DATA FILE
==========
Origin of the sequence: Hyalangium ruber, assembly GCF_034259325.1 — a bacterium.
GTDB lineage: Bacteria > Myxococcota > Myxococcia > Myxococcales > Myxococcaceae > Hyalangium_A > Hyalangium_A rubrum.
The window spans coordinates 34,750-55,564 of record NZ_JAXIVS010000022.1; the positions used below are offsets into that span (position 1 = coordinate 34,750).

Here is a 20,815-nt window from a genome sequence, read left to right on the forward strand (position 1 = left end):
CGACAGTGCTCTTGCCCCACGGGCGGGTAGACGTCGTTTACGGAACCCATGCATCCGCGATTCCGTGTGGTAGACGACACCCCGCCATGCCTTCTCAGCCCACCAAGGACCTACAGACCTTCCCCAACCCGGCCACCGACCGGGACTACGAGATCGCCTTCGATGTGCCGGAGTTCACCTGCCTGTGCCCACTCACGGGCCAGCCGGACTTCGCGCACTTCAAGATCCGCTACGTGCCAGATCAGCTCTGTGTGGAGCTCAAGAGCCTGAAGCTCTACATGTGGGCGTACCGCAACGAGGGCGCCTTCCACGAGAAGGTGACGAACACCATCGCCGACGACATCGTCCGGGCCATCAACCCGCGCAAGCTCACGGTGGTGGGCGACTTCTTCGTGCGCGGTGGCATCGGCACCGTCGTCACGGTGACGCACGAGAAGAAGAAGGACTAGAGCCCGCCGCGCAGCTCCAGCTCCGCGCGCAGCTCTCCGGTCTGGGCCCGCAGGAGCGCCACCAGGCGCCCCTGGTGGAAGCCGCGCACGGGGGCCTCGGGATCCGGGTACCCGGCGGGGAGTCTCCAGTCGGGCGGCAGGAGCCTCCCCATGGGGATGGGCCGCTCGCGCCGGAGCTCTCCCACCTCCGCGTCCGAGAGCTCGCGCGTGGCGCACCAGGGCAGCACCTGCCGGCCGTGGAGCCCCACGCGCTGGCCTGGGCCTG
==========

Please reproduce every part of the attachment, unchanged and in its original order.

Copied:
Origin of the sequence: Hyalangium ruber, assembly GCF_034259325.1 — a bacterium.
GTDB lineage: Bacteria > Myxococcota > Myxococcia > Myxococcales > Myxococcaceae > Hyalangium_A > Hyalangium_A rubrum.
The window spans coordinates 34,750-55,564 of record NZ_JAXIVS010000022.1; the positions used below are offsets into that span (position 1 = coordinate 34,750).

Here is a 20,815-nt window from a genome sequence, read left to right on the forward strand (position 1 = left end):
CGACAGTGCTCTTGCCCCACGGGCGGGTAGACGTCGTTTACGGAACCCATGCATCCGCGATTCCGTGTGGTAGACGACACCCCGCCATGCCTTCTCAGCCCACCAAGGACCTACAGACCTTCCCCAACCCGGCCACCGACCGGGACTACGAGATCGCCTTCGATGTGCCGGAGTTCACCTGCCTGTGCCCACTCACGGGCCAGCCGGACTTCGCGCACTTCAAGATCCGCTACGTGCCAGATCAGCTCTGTGTGGAGCTCAAGAGCCTGAAGCTCTACATGTGGGCGTACCGCAACGAGGGCGCCTTCCACGAGAAGGTGACGAACACCATCGCCGACGACATCGTCCGGGCCATCAACCCGCGCAAGCTCACGGTGGTGGGCGACTTCTTCGTGCGCGGTGGCATCGGCACCGTCGTCACGGTGACGCACGAGAAGAAGAAGGACTAGAGCCCGCCGCGCAGCTCCAGCTCCGCGCGCAGCTCTCCGGTCTGGGCCCGCAGGAGCGCCACCAGGCGCCCCTGGTGGAAGCCGCGCACGGGGGCCTCGGGATCCGGGTACCCGGCGGGGAGTCTCCAGTCGGGCGGCAGGAGCCTCCCCATGGGGATGGGCCGCTCGCGCCGGAGCTCTCCCACCTCCGCGTCCGAGAGCTCGCGCGTGGCGCACCAGGGCAGCACCTGCCGGCCGTGGAGCCCCACGCGCTGGCCTGGGCCTG